TRENTON - The New Jersey Department of Health is reminding residents to get their annual flu vaccine as part of National Influenza Vaccination Week (NIVW). While flu vaccination is recommended before the end of October, NIVW was established to remind people that getting vaccinated can be beneficial through the holiday season and beyond.

“As the holiday season is beginning, increased travel and close family gatherings can create a great opportunity for illnesses to spread,” Acting Health Commissioner Judith Persichilli said. “Getting vaccinated now can help protect yourself and your loved ones.”

For millions of people every season, flu means a fever, cough, sore throat, runny or stuffy nose, muscle aches, fatigue and miserable days spent in bed. Millions of people get sick, hundreds of thousands are hospitalized, and thousands to tens of thousands of people die from flu each year.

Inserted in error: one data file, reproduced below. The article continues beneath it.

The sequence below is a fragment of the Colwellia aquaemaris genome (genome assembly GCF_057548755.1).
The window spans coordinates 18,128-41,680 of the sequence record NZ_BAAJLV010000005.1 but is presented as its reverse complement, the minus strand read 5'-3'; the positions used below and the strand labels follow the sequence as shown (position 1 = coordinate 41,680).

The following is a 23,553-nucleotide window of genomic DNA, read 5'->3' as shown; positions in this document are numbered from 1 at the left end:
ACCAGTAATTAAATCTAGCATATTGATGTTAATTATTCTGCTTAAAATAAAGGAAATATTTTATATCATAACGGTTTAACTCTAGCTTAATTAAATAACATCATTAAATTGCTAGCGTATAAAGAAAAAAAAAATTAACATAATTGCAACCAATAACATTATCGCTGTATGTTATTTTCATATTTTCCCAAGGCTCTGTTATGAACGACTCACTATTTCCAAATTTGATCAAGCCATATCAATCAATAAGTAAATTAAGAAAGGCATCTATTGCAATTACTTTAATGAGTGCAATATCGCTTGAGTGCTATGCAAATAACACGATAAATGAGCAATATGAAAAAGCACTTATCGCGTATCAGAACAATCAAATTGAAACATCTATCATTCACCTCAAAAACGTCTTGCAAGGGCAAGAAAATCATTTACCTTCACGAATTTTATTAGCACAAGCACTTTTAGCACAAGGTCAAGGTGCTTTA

There is a vaccine that can help reduce the risk of flu and its potentially serious complications. The Centers for Disease Control and Prevention (CDC) recommends a yearly flu vaccine to everyone six months of age and older as the first and most important step in protecting against seasonal flu viruses.

Certain people at greater risk for serious complications if they get sick with the flu:

· Children younger than 5 years old, but especially children younger than 2 years old

· People 65 years of age and older

· Pregnant women and women up to 2 weeks after the end of pregnancy

· American Indian and Alaskan Natives

· People who have medical conditions such as asthma, heart disease, and diabetes

“Flu vaccine also has been shown to save children’s lives, prevent serious events associated with chronic lung disease, diabetes and heart disease, and prevent flu-related hospitalization among adults and older adults,” Persichilli said. “Getting vaccinated isn’t just about keeping you healthy; it’s also about helping to protect others around you who may be vulnerable to becoming very sick, such as infants, older adults, and pregnant women.”